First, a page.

Just back from a wet and windy weekend in Wales, I thought I’d quickly share just ten photos from the trip (yes I know I’ve a huge backlog of Canada photos to share… all in good time!).
I’ve been to south Wales a few times in autumn and winter but it’s the first time the weather has been quite so bad. Rainstorms and gusty winds overnight meant some missed sleep, but luckily the worst of the daytime weather came when I was under cover.
Saturday morning was rained out, and Plantasia in Swansea offered a watertight glass dome filled with plants and animals. As the weather brightened up a lunchtime trip to Verdi’s Cafe in Mumbles gave the opportunity for views across Swansea Bay. Being close to 5th November there were lots of fireworks to choose from in the area, and seeing a bonfire and fireworks in the shadow of Coity Castle was a treat.
On Sunday a trip to the Cats Protection Bridgend Adoption Centre left me feeling a little sad that there were so many cats waiting to be adopted. But I was perked up by a visit to St Fagans, and all the dark clouds didn’t lead to a drenching. This was my second visit to the museum, which is a huge site with various buildings from all over Wales. The buildings are dismantled brick-by-brick and rebuilt at St Fagans. The St Teilo’s Church, for example, took twenty years to dismantle and move. Autumn is a great time to visit and see all the buildings set amongst the colourful trees.
A wet weekend produced a small but lovely waterfall at St Fagans National Museum of History.
Looking up a chimney and getting rewarded with some colourful lens flare at St Fagans National Museum of History.
The Newbridge War Memorial, donated to the St Fagans National Museum of History in 1995.
An artistic little window in St Teilo's Church, from the late 12th century and moved to St Fagans in 1985.
A watermill nestled amongst the trees at St Fagans.
Fireworks at Coity Castle.
More fireworks at Coity Castle.
In the pitch black, the camera could still capture Coity Castle.
The seafront at Mumbles is very pretty, and if you ever go be sure to go to Verdi's for an ice cream.
Over the last few years German Christmas markets have become very popular in the UK, with stalls selling traditional German food, drinks, and gifts. In a similar style local Christmas markets are popular too, like this one in Oxford.
The Oxford Christmas Market is run by Nicole Rahimi (who, ironically, is German), and for its first few years was run in the picturesque Oxford Castle complex but after a one year break popped up in Oxford’s Broad Street. Broad Street is much less photogenic but better for the market as it’s next to the main shopping area and attracts lots of passers by.
These photos were taken after dark, and next year I hope to spend a bit more time at the market to get some daylight photos too.
The Christmas Market on Broad Street, between the shops on one side and historic Oxford University on the other.
The market stalls are wooden huts, great for showing off the items and keeping the stallholders warm.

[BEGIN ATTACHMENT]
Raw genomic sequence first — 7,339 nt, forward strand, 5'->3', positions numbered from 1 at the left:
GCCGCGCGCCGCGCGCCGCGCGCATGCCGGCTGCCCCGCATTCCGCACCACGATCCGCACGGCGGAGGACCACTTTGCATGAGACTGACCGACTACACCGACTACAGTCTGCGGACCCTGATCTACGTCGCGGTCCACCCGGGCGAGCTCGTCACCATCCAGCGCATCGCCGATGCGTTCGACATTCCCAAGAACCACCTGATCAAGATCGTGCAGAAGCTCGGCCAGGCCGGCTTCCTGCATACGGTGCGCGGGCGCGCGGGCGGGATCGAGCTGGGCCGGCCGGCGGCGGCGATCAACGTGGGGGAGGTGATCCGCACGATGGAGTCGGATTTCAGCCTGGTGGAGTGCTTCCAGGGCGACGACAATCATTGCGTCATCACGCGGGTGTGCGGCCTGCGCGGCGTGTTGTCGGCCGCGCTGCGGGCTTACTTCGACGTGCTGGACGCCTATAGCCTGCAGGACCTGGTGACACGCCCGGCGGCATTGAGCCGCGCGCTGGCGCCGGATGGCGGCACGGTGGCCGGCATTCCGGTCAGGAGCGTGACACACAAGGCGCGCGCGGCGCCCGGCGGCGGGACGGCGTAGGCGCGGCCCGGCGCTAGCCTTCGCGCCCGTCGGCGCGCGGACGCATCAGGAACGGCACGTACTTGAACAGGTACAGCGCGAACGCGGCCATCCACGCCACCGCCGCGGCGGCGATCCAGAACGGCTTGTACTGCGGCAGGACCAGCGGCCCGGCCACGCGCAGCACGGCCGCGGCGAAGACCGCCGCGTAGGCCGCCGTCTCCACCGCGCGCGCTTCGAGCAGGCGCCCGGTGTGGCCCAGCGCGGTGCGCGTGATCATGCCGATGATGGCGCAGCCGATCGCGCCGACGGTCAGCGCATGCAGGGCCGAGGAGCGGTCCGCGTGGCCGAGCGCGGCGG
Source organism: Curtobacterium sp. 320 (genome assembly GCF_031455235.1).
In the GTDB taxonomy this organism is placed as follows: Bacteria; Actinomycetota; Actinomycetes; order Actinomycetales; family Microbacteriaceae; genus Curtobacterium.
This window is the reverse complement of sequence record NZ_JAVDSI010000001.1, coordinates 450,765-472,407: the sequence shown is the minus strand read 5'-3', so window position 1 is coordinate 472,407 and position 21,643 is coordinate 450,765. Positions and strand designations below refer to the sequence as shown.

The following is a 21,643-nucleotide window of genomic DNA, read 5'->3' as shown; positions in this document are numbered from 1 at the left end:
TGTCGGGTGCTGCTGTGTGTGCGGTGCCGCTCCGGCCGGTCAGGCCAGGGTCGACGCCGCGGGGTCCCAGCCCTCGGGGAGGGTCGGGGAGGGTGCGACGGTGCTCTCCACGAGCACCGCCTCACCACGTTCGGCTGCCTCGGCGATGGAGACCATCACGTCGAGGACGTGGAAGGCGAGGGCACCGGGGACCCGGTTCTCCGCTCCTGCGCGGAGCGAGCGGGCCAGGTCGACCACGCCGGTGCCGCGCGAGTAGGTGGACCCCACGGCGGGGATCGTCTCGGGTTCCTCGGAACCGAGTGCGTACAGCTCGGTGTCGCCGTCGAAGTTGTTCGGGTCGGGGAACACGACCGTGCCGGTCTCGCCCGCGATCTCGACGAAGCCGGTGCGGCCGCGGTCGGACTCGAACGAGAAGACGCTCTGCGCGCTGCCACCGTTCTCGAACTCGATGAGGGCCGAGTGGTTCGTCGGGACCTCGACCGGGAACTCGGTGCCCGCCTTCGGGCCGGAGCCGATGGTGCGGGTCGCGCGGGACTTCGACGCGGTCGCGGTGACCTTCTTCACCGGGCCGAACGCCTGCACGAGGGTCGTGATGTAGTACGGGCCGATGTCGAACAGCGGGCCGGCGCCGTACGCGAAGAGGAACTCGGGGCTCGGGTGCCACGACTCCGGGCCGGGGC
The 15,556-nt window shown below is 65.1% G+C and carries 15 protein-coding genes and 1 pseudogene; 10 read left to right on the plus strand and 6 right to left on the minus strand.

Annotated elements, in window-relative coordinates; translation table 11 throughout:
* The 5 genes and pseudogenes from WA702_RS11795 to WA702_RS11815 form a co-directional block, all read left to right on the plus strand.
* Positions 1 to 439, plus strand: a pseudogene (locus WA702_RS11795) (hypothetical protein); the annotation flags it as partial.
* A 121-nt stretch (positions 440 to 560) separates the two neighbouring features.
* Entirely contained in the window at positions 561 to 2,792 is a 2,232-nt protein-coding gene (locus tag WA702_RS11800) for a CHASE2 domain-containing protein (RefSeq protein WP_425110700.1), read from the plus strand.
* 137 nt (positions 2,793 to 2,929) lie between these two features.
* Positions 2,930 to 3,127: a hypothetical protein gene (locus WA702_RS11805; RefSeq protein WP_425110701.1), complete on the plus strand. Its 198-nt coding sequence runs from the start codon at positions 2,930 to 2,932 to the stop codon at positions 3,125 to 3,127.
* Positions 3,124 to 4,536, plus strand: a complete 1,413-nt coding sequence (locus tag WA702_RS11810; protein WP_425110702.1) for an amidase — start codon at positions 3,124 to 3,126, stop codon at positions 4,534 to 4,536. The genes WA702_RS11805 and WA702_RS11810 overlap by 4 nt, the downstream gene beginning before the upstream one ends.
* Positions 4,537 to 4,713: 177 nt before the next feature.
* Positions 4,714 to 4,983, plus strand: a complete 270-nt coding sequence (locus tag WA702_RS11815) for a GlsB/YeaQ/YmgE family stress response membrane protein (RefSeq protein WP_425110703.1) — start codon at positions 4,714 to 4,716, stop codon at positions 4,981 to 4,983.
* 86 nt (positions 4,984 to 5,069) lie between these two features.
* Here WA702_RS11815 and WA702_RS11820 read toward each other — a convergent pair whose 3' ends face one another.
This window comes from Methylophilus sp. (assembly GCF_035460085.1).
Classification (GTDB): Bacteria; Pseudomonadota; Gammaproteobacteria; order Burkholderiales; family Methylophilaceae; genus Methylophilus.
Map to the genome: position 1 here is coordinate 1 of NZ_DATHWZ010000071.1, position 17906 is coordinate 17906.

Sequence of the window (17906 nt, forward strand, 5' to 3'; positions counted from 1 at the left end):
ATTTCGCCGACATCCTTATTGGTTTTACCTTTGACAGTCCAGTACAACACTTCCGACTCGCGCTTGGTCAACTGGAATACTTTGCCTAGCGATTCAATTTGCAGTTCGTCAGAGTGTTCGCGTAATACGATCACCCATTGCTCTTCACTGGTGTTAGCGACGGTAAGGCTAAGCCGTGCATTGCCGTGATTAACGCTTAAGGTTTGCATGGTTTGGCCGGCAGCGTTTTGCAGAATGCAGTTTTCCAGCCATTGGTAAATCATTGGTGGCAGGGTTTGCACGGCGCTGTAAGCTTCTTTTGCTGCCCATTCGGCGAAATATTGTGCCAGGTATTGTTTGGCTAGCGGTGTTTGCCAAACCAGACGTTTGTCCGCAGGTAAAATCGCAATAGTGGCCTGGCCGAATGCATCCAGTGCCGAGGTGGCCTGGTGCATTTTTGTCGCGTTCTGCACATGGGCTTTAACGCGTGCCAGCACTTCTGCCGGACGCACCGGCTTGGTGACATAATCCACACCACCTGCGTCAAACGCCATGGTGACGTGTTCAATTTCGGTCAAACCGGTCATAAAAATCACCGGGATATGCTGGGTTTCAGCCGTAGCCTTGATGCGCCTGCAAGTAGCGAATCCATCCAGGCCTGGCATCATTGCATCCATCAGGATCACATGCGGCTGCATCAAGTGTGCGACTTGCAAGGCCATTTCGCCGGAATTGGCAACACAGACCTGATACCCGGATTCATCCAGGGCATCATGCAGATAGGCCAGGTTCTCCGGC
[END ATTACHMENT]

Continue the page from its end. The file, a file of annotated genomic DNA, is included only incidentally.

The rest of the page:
A long exposure to introduce some movement into the picture.
A Christmas tree and carousel, with Balliol College, Oxford University behind.
This post is the second in a series of two about a recent trip to Scotland and is focused on Edinburgh.
A day trip to Edinburgh as part of the break allowed for just five-and-a-half hours exploring this amazing city. It was the day before the Edinburgh Festival Fringe started, and so there was a real buzz and the city geared itself up for a month of fun!
After being dropped near Princes Street with limited time available I decided that Edinburgh Castle should be the first port of call (after a coffee, of course!). The Castle, on the edge of the Old Town part of Edinburgh, overlooks the New Town part and beyond with spectacular views. The famous One O’Clock Gun was a great photo opportunity, so I picked a place with a good view for photos and despite some rude tourists shoving to get a view I still got a good shot by holding my Olympus OMD E-M1 camera up high and using its handy tilt screen to keep everything in frame.
Leaving the Castle behind I went on an open top bus tour of the city to see the highlights. Although I got caught by a passing shower (luckily the E-M1 is weather proof!) it was a great way to see the city and learn about some of its history.
Time ran out on me, and I definitely plan to return to Edinburgh one day to see more of the city. If I could combine it with a trip the Fringe, that would be amazing!
An open top bus tour is always a good way to orientate yourself in a new city... and you get some decent views from the top of a bus too.
The imposing Balmoral hotel.
Scottish pride in taxi form.
There's lots of street artists around Edinburgh - I'd never seen one like this before.
A lion statue in Edinburgh.
The one o'clock gun salute at Edinburgh Castle, with views beyond Edinburgh to the estuary.
One of the Edinburgh Castle guns pointed at the famous Princes Street.
A view over Edinburgh from the Castle. You can see the Forth Bridge and an aircraft coming into land.
Princes Street Gardens and the Scott Monument.
No trip to Scotland would be complete without bagpipes.